Indebted Chinese Investment Firm Turns to Thai Conglomerate for New Co-Chairman
One of China’s largest private investment groups has chosen a vice chair of a deep-pocketed Thai conglomerate as its co-chairman, as the cash-strapped company has been on the hunt for new shareholders.
China Minsheng Investment Group Corp. Ltd. (CMIG) appointed Yang Xiaoping, a vice chairman of Bangkok-based Charoen Pokphand Group Co. Ltd., as its co-chairman on Monday, according to a statement (link in Chinese) posted to social media app WeChat.
The cash-strapped group, which is in danger of defaulting on its debts, has been seeking new investors to take over part of its stake from existing shareholders, people familiar with the matter told Caixin. Charoen Pokphand, as well as big Chinese state-owned enterprise Citic Group Corp., are among CMIG’s list of potential new investors, they said on condition of anonymity.
CMIG’s bonds have recently suffered a sell-off as investor jitters build amid its deepening liquidity squeeze. The group has been heavily dependent on short-term bank loans and bond issuances to fund its investments. But the business model has come under mounting pressure as regulators have tightened scrutiny over the financial sector to control leverage and contain risks, which has left CMIG struggling to refinance its debts.
Charoen Pokphand, also known as Chia Tai Group on the Chinese mainland, is owned by Dhanin Chearavanont’s family, which ranked at the top of the 2018 Forbes Thailand Rich list. The big multinational corporation operates retail, telecom, property and finance businesses.
Yang has served on the boards of several big Chinese companies of which Charoen Pokphand has become a major shareholder. After the Thai giant became the largest shareholder of Ping An Insurance (Group) Co. of China Ltd. in 2013, Yang became a nonexecutive director of the financial titan. After Charoen Pokphand purchased a stake in Citic Ltd. through a joint venture with Japan-based trading company Itochu Corp. in 2015, Yang has become a nonexecutive director of the Hong Kong-listed subsidiary of Citic Group.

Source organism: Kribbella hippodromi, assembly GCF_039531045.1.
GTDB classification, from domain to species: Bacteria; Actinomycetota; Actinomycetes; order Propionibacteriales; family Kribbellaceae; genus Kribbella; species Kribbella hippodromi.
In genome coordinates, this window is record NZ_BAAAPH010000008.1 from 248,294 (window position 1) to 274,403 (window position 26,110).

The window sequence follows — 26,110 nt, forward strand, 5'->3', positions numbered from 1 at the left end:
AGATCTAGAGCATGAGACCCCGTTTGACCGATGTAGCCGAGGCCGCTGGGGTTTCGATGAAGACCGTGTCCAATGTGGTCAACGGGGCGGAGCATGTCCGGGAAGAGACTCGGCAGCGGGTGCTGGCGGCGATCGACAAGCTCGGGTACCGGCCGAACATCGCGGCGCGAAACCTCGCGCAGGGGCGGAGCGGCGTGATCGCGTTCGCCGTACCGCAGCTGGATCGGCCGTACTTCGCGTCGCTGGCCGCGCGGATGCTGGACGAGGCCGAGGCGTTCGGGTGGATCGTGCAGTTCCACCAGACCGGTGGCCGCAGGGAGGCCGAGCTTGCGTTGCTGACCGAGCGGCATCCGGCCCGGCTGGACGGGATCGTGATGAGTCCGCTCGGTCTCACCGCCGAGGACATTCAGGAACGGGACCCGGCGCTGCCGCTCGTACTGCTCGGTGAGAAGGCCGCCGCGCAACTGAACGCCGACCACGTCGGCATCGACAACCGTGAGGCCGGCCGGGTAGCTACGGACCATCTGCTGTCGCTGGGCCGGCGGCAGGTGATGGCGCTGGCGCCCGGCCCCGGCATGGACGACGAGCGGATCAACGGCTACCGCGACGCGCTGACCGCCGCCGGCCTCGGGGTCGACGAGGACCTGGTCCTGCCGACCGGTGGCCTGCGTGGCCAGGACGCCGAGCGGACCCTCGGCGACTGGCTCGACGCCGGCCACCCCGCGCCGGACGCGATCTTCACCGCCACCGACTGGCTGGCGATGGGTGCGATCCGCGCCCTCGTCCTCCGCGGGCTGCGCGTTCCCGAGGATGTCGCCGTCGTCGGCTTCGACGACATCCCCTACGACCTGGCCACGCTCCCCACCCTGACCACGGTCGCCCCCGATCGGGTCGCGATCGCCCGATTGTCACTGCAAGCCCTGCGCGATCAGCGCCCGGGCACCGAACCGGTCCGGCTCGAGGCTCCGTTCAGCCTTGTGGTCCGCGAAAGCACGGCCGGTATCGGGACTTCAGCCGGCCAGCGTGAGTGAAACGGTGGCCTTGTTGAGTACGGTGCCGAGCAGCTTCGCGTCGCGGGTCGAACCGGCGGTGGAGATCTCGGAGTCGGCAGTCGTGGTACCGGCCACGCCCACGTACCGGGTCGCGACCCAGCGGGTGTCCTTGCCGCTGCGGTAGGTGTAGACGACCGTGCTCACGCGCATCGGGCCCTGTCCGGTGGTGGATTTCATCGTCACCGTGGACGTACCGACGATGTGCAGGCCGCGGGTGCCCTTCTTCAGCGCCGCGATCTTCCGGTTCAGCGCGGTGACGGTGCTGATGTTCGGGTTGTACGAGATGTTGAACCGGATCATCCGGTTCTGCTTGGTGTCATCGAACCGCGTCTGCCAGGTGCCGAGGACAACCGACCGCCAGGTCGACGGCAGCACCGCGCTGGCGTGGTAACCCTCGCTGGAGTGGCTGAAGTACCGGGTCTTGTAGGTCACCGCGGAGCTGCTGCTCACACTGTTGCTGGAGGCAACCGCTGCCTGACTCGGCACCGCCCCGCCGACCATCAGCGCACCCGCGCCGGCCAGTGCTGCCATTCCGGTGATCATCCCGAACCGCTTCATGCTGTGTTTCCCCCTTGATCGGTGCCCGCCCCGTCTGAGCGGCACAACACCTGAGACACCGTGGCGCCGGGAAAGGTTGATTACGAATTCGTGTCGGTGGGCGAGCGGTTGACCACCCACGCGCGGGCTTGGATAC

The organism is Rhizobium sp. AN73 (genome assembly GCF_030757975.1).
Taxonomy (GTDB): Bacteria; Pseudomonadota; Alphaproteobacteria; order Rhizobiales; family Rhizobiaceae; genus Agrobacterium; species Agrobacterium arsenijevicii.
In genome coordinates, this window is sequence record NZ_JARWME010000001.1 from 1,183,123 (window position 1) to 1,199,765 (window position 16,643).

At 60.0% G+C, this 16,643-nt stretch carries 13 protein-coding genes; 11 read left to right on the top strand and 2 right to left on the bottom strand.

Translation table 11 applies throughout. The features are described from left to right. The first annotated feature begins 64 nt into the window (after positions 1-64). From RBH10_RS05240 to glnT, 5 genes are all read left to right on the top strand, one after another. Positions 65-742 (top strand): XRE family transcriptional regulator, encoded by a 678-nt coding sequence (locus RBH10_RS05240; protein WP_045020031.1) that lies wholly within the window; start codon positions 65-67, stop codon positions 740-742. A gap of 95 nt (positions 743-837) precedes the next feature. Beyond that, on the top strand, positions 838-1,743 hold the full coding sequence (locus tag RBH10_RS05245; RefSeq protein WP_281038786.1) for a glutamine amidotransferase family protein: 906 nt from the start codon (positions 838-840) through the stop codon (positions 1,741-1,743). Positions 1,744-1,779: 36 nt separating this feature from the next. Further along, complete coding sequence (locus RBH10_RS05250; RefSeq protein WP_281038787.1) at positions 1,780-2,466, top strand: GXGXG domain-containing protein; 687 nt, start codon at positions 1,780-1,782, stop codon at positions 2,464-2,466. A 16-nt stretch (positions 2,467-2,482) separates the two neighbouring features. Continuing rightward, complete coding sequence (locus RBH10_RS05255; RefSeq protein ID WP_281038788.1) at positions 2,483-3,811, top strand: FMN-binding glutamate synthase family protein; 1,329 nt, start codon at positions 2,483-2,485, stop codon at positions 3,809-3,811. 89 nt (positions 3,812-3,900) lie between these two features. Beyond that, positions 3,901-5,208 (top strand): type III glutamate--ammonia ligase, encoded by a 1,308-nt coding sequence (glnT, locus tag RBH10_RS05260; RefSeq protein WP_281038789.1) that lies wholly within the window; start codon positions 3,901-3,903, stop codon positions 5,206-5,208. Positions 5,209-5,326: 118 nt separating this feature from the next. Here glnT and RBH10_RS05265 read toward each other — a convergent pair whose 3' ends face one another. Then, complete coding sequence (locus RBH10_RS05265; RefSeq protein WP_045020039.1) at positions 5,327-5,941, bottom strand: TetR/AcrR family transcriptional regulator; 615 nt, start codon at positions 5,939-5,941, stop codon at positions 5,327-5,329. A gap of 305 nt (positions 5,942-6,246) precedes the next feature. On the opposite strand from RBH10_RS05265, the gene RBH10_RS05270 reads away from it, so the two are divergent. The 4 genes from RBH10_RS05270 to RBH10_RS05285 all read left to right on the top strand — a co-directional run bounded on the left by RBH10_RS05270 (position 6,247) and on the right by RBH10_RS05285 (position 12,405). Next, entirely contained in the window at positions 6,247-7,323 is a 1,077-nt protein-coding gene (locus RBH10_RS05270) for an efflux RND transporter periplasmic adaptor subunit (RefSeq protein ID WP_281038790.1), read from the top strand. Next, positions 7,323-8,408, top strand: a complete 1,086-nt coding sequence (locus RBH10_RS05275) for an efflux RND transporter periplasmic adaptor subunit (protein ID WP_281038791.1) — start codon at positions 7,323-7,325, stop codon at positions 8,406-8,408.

Yang, 54, once studied in Japan after gaining a bachelor’s degree in 1986 from an engineering college in the southeastern Chinese province of Jiangxi. In 1989, he went to work for Tokyo-based food company Warabeya Nichiyo Holdings Co. Ltd., where he stayed for 11 years. He joined Charoen Pokphand in 2000.
Yang has been a director on CMIG’s board since it was established in May 2014. With registered capital of 50 billion yuan ($7.36 billion), CMIG is owned by 59 private Chinese companies, including Shanghai-based Zhongtai Trust Co. Ltd., which is controlled by Tomorrow Holdings Ltd. One of China’s most secretive financial conglomerates, Tomorrow Holdings has been involved in multiple high-profile acquisitions in recent years, including Charoen Pokphand’s purchase of a stake in Ping An.
CMIG’s current chair of the board, Li Huaizhen, replaced his predecessor Dong Wenbiao in October. Dong remains on CMIG’s board. He used to be president of China Minsheng Banking Corp. Ltd., a large joint-stock commercial bank.
Contact reporter Lin Jinbing (email@example.com)
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